Belfast Telegraph

Saturday 20 December 2014

Glaxo accused of pay-for-delay deal

GlaxoSmithKline makes the antidepressant Seroxat
GlaxoSmithKline makes the antidepressant Seroxat

Drugs giant GlaxoSmithKline has been accused by the competition watchdog of paying off firms to delay the launch of cheap versions of its antidepressant treatment in a move that denied the NHS "significant" cost savings.

The Office of Fair Trading (OFT) is alleging that Glaxo offered "substantial" payments to Alpharma, Generics and Norton Healthcare, to hold off from supplying rival medicines to its blockbuster Seroxat treatment.

Glaxo's rivals were attempting to supply a generic paroxetine product in competition to Seroxat, but Glaxo accused each of infringing its patents, and to resolve the disputes they effectively agreed to be paid off, according to the OFT.

The alleged actions by all the firms involved are a potential infringement of competition law, while Glaxo is also accused of abusing its dominant position in the market.

Ann Pope, senior director of services, infrastructure and public markets at the OFT, said: "The introduction of generic medicines can lead to strong competition on price, which can drive savings for the NHS, to the benefit of patients and, ultimately, taxpayers. It is therefore particularly important that the OFT fully investigates concerns that independent generic entry may have been delayed in this case."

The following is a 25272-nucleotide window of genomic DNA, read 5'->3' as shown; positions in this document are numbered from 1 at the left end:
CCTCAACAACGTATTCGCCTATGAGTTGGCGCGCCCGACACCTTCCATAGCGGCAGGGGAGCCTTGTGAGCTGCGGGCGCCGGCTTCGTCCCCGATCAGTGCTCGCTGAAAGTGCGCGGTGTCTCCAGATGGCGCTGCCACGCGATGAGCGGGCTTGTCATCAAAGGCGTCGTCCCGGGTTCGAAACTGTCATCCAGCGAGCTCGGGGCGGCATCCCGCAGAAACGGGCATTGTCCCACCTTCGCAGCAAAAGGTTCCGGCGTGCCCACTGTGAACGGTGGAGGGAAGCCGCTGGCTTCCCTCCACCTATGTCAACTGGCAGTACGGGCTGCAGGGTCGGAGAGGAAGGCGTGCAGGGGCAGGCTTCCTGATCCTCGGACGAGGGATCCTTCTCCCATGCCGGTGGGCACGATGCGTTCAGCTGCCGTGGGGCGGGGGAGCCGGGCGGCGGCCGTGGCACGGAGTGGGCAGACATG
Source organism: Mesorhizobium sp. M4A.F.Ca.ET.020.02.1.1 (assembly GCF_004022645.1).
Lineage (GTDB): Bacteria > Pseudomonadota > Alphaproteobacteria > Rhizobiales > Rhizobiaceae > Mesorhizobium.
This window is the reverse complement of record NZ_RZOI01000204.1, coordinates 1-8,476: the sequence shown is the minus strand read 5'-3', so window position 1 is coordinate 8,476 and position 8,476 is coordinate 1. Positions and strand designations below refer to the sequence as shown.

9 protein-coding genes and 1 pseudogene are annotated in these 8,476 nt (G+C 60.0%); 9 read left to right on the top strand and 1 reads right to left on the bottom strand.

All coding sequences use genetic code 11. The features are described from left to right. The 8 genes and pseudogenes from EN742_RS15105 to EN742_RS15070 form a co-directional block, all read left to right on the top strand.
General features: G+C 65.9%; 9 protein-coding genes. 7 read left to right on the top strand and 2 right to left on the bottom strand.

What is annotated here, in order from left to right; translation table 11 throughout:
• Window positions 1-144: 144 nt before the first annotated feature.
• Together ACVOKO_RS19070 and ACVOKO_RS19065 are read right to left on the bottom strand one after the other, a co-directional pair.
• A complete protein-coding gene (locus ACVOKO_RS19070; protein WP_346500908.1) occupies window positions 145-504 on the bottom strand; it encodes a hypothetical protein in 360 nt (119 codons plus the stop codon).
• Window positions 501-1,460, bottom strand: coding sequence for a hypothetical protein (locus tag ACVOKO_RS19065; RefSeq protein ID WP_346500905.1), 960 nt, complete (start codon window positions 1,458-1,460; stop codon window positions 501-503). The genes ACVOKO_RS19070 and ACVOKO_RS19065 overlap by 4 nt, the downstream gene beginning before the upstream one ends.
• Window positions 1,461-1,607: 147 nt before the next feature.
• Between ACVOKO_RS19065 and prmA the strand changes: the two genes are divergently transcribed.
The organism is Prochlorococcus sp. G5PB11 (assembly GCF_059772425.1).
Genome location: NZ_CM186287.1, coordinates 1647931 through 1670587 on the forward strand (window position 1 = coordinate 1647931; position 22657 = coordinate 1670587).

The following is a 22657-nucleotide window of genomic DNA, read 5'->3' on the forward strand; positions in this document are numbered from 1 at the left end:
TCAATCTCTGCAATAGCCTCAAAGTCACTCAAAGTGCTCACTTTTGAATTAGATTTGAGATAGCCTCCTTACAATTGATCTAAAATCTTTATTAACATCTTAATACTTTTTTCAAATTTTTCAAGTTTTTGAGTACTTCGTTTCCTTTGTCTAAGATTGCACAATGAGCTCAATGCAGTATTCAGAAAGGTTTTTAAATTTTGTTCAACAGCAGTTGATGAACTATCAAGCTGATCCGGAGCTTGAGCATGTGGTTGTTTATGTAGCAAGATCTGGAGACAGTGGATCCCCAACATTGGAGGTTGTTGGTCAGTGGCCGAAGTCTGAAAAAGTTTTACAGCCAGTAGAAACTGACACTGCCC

The OFT said the firms will now be asked to respond to its allegations before deciding if competition law has been infringed.

Seroxat is one of Glaxo's best-selling medicines, but has been hit by generic competition in recent years, with sales falling 14% in 2012 to £374 million. Sales of the drug fell by nearly a fifth in the final three months of last year alone.

Brentford-based Glaxo has been embroiled in controversy before over its Seroxat treatment, also known as Paxil.

Glaxo was fined three billion US dollars (£2 billion) last summer in the biggest healthcare fraud in US history after it admitted paying medics to prescribe the drug for children although it was not intended for under 18s, while it also pushed its Wellbutrin drug for uses for which it was not approved.

Glaxo denied the allegations and said it acted lawfully. A Glaxo spokesman said: "We very strongly believe that we acted within the law, as the holder of valid patents for paroxetine, in entering the agreements under investigation."

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